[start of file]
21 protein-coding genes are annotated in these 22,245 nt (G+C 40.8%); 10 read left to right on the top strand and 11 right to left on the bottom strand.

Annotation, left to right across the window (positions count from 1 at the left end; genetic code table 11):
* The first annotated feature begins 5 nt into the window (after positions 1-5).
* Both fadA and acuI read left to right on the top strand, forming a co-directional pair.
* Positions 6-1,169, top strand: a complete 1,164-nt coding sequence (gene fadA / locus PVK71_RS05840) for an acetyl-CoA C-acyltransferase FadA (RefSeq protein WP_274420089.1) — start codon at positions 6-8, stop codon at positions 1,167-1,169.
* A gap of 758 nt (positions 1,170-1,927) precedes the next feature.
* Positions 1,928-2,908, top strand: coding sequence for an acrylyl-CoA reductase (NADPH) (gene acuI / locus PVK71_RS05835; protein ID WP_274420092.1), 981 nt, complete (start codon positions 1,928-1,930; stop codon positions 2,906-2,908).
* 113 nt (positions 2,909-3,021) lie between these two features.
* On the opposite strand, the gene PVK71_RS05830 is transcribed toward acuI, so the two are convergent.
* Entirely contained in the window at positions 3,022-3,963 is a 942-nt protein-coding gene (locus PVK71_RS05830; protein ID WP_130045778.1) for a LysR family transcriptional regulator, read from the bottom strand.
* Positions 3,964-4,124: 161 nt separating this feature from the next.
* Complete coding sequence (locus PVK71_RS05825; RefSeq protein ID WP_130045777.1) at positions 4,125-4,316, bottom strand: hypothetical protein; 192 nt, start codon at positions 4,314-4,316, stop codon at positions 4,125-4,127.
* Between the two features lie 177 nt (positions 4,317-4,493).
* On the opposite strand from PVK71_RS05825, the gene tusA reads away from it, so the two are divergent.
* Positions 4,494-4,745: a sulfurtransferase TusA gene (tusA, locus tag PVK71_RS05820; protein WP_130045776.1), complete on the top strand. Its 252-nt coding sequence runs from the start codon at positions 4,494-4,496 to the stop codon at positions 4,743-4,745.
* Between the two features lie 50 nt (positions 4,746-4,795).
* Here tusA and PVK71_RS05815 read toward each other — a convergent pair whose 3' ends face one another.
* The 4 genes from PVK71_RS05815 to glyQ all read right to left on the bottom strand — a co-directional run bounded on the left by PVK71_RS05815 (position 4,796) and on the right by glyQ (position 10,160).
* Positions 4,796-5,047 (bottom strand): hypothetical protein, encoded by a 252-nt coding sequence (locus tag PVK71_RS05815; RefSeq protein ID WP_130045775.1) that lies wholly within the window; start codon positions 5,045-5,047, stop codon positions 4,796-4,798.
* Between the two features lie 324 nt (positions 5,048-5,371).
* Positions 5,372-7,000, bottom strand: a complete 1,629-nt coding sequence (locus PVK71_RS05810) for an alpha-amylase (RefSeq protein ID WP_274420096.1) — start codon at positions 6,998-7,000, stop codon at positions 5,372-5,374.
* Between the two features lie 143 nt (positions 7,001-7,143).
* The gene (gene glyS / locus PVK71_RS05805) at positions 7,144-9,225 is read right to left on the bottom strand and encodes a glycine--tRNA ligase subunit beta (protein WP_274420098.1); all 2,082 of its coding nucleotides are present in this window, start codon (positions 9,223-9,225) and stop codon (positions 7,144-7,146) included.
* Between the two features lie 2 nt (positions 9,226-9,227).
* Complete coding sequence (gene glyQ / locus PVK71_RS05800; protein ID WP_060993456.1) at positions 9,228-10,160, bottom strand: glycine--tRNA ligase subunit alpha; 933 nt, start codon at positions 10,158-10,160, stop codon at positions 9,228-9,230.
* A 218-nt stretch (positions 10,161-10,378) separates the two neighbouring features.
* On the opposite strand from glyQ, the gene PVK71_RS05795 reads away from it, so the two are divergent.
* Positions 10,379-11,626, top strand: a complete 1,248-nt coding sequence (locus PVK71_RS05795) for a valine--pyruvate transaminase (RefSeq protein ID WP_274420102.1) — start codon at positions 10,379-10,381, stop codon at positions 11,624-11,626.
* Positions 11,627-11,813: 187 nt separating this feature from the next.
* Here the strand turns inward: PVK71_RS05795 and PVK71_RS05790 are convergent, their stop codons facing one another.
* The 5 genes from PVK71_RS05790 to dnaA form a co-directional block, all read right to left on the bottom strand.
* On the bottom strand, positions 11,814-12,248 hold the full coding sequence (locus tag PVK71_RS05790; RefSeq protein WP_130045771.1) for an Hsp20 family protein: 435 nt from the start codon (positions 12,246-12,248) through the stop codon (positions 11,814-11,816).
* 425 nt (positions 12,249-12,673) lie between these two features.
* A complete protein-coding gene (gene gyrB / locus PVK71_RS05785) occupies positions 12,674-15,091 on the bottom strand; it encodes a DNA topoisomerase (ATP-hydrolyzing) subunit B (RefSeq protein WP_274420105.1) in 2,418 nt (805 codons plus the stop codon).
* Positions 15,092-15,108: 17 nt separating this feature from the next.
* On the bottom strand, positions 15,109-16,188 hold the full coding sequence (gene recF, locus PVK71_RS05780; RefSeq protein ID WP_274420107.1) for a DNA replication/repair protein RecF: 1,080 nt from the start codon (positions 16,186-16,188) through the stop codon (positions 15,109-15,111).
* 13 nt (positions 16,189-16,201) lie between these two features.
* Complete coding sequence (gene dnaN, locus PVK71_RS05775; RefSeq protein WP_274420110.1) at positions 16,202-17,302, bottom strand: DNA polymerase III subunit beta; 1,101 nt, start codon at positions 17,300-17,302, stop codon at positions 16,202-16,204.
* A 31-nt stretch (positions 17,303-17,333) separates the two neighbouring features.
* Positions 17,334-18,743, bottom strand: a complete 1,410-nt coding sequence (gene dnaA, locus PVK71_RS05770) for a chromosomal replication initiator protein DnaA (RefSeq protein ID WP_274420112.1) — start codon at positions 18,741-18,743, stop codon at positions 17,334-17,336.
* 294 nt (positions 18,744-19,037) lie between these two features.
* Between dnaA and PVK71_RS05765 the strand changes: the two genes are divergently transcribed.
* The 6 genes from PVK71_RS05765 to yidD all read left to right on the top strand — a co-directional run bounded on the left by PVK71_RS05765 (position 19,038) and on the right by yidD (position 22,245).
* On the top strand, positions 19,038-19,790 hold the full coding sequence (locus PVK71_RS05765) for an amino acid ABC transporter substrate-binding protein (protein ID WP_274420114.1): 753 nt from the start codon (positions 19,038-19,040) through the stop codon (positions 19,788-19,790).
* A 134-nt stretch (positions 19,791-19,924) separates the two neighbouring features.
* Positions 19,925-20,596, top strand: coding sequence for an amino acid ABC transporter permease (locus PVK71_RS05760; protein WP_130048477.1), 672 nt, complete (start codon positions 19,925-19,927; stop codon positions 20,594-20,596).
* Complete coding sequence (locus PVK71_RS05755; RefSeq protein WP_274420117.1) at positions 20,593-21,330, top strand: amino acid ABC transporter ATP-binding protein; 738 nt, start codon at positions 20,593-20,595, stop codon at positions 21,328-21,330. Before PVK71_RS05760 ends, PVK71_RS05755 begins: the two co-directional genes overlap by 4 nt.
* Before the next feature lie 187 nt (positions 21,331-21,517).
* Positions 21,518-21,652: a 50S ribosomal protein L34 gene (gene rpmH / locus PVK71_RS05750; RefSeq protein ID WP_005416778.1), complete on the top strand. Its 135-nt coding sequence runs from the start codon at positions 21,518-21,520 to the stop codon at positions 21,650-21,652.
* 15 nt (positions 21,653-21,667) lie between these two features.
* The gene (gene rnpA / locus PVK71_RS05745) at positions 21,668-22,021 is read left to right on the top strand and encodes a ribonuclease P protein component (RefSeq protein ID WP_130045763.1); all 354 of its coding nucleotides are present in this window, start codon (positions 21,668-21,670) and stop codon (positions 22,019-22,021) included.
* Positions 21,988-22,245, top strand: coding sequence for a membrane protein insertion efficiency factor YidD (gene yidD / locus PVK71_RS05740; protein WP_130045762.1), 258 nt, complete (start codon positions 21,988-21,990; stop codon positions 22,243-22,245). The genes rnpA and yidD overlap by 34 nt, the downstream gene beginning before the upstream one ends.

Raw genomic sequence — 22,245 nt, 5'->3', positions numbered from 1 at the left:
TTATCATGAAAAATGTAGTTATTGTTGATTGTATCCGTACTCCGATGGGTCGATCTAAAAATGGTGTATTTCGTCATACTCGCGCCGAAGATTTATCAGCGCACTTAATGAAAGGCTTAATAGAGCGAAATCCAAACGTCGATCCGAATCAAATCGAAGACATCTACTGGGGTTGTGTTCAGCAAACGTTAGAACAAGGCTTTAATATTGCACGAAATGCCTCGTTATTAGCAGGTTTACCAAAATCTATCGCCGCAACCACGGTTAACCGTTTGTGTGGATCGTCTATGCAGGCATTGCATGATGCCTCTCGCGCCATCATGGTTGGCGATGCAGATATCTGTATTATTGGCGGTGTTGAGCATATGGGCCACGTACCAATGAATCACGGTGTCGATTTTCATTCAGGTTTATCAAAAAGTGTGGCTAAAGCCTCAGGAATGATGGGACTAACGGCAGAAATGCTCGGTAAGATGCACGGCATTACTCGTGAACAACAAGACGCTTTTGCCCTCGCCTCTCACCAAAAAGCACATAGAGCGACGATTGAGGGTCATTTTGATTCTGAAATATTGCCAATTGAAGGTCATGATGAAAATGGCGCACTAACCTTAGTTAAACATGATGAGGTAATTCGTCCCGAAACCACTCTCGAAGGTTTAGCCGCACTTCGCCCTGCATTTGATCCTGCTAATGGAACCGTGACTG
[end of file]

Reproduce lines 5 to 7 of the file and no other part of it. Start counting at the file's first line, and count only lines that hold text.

* Positions 6-1,169, top strand: a complete 1,164-nt coding sequence (gene fadA / locus PVK71_RS05840) for an acetyl-CoA C-acyltransferase FadA (RefSeq protein WP_274420089.1) — start codon at positions 6-8, stop codon at positions 1,167-1,169.
* A gap of 758 nt (positions 1,170-1,927) precedes the next feature.
* Positions 1,928-2,908, top strand: coding sequence for an acrylyl-CoA reductase (NADPH) (gene acuI / locus PVK71_RS05835; protein ID WP_274420092.1), 981 nt, complete (start codon positions 1,928-1,930; stop codon positions 2,906-2,908).